The Harvey Milk LGBT Democratic Club voted to change its bylaws Tuesday night, and for the first time in its history, it will now allow for co-chairs to be elected rather than having one president.
The city’s more progressive queer political group has tried to dump its one-person-as-titular-head structure for several years. But the proposals never garnered the two-thirds vote needed to pass. This time the measure surpassed the 66 percent threshold, said club officials.
The Milk club did not, however, completely abandon having one president. The club could still choose to elect one person to oversee it, or it can decide to elect two co-chairs, so long as the duo is one man and one woman.
The more moderate Alice B. Toklas LGBT Democratic Club has long had a co-chair structure so that there is always a man and a woman leading the club. In alternating years it elects either the male co-chair or the female co-chair who then serve two-year terms.
The last time the Milk Club had a female president was in 2002, when Debra Walker held the presidency. The lack of gender parity in its top position led some club members to push for the change in its leadership structure.
It is unclear just what effect the new rules will have on whom the club elects to lead it in 2010. In January the current president, Rafael Mandelman, plans to step down after serving in the post the last two years, and as of now, no one person or team of two club members has mounted a campaign to oversee the club.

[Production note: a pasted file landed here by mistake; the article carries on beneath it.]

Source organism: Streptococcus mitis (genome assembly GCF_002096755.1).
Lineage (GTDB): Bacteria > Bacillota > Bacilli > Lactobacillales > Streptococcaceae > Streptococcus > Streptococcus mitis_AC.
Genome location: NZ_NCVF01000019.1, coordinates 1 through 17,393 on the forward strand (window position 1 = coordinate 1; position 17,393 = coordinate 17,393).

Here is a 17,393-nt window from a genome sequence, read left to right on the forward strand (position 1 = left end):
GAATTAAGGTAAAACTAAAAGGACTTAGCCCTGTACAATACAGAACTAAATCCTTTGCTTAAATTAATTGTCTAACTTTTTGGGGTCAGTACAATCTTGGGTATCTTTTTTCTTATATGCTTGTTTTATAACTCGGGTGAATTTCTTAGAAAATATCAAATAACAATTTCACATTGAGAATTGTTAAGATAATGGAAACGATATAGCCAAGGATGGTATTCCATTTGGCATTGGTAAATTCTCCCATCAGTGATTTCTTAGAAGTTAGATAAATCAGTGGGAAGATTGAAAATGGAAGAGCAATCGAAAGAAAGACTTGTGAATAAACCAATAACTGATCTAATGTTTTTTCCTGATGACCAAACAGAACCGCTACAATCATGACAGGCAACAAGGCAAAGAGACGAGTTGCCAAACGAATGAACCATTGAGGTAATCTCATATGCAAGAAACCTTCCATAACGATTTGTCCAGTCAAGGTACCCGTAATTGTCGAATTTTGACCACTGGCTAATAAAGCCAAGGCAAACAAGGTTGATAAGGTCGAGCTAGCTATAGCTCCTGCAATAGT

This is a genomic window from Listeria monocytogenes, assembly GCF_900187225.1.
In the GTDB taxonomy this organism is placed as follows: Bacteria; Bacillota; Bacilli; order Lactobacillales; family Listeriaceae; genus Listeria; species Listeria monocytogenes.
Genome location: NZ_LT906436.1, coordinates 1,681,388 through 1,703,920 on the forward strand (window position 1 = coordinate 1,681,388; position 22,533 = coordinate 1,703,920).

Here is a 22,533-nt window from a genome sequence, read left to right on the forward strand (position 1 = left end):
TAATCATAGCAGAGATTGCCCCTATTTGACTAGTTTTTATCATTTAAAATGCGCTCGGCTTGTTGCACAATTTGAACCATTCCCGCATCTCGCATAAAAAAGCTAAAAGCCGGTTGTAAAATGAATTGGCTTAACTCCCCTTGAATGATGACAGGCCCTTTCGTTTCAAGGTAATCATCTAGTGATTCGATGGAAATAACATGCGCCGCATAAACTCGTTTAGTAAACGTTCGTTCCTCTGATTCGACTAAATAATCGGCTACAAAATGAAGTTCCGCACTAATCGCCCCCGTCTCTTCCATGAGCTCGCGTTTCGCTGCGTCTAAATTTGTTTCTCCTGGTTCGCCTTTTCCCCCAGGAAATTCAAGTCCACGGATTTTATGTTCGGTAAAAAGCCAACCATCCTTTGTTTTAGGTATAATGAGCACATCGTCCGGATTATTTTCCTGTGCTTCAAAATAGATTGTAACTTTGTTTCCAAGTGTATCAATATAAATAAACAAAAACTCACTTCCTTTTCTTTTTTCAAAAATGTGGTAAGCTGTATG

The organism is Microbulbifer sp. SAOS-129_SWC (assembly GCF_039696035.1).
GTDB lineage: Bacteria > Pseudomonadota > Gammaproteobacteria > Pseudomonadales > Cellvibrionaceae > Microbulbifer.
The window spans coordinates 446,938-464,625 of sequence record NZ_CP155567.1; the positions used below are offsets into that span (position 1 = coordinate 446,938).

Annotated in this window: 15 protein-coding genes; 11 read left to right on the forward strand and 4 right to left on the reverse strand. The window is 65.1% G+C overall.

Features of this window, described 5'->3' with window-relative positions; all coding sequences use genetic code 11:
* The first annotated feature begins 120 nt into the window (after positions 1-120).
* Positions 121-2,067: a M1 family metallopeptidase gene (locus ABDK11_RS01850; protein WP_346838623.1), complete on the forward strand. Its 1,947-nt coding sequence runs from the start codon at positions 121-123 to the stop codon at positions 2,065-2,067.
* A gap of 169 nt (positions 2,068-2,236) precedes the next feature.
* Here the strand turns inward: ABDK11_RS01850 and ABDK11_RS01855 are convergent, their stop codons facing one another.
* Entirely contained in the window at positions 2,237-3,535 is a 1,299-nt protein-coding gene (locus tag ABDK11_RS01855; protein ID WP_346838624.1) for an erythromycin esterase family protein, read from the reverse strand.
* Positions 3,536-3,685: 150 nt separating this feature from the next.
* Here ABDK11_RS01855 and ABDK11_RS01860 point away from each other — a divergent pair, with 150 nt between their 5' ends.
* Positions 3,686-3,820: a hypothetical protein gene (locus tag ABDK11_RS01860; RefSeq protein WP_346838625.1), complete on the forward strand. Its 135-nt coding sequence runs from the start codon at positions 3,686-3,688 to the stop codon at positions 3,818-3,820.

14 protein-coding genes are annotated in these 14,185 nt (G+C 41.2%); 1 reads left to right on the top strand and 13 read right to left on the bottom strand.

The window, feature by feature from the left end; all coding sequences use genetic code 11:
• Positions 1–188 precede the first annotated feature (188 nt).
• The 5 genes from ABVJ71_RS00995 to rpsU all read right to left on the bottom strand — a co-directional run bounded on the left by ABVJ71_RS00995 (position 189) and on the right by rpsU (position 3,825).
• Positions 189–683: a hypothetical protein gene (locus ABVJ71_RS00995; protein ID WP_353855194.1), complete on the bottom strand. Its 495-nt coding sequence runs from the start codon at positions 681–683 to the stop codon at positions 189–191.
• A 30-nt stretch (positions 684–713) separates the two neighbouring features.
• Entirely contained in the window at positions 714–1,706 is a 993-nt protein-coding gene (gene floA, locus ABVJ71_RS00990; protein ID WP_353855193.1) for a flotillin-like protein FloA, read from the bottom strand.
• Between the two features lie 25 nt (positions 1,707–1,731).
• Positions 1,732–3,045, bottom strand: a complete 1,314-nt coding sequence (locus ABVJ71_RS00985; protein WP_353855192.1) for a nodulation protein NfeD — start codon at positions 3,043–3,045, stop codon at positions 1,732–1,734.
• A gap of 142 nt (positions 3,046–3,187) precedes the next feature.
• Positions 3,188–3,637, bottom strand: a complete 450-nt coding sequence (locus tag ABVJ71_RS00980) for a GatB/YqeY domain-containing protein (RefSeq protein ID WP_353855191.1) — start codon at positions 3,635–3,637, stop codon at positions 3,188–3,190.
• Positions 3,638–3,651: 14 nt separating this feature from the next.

Next year is a crucial election year, as voters in San Francisco will elect a new Democratic County Central Committee in June and in November vote for supervisors in even numbered districts, including District 8 in the Castro and District 6 in the South of Market area, where queer candidates will likely be top vote-getters.
The June election is especially crucial, as the DCCC decides whom the local Democratic Party endorses in the November general election. In 2008 progressives claimed a majority of DCCC seats and helped to then elect a progressive majority on the Board of Supervisors.
The Milk Club played a key role in those elections, and progressive leaders will be looking for the club, and in large part its president (or co-chairs) to help achieve similar victories next year.